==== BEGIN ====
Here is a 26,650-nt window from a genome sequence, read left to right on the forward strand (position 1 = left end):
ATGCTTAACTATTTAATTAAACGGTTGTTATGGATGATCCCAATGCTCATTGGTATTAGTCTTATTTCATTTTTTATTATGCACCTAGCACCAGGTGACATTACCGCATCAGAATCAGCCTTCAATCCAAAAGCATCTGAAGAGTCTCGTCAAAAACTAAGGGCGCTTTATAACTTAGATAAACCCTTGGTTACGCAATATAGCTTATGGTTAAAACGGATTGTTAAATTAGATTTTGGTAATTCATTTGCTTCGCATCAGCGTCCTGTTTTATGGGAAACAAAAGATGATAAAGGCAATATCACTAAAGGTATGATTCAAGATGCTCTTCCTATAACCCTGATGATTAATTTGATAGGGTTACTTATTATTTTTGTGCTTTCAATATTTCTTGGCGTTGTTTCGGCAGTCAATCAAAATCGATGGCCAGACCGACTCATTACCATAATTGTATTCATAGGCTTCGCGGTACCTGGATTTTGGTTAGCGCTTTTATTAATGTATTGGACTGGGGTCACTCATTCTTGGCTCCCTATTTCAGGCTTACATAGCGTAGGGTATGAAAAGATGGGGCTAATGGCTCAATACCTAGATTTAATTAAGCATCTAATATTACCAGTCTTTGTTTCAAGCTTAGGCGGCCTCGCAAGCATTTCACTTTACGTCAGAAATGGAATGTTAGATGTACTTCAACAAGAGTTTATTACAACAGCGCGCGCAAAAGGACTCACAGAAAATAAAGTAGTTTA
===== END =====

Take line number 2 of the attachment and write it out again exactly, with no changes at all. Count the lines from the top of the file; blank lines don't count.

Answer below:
ATGCTTAACTATTTAATTAAACGGTTGTTATGGATGATCCCAATGCTCATTGGTATTAGTCTTATTTCATTTTTTATTATGCACCTAGCACCAGGTGACATTACCGCATCAGAATCAGCCTTCAATCCAAAAGCATCTGAAGAGTCTCGTCAAAAACTAAGGGCGCTTTATAACTTAGATAAACCCTTGGTTACGCAATATAGCTTATGGTTAAAACGGATTGTTAAATTAGATTTTGGTAATTCATTTGCTTCGCATCAGCGTCCTGTTTTATGGGAAACAAAAGATGATAAAGGCAATATCACTAAAGGTATGATTCAAGATGCTCTTCCTATAACCCTGATGATTAATTTGATAGGGTTACTTATTATTTTTGTGCTTTCAATATTTCTTGGCGTTGTTTCGGCAGTCAATCAAAATCGATGGCCAGACCGACTCATTACCATAATTGTATTCATAGGCTTCGCGGTACCTGGATTTTGGTTAGCGCTTTTATTAATGTATTGGACTGGGGTCACTCATTCTTGGCTCCCTATTTCAGGCTTACATAGCGTAGGGTATGAAAAGATGGGGCTAATGGCTCAATACCTAGATTTAATTAAGCATCTAATATTACCAGTCTTTGTTTCAAGCTTAGGCGGCCTCGCAAGCATTTCACTTTACGTCAGAAATGGAATGTTAGATGTACTTCAACAAGAGTTTATTACAACAGCGCGCGCAAAAGGACTCACAGAAAATAAAGTAGTTTA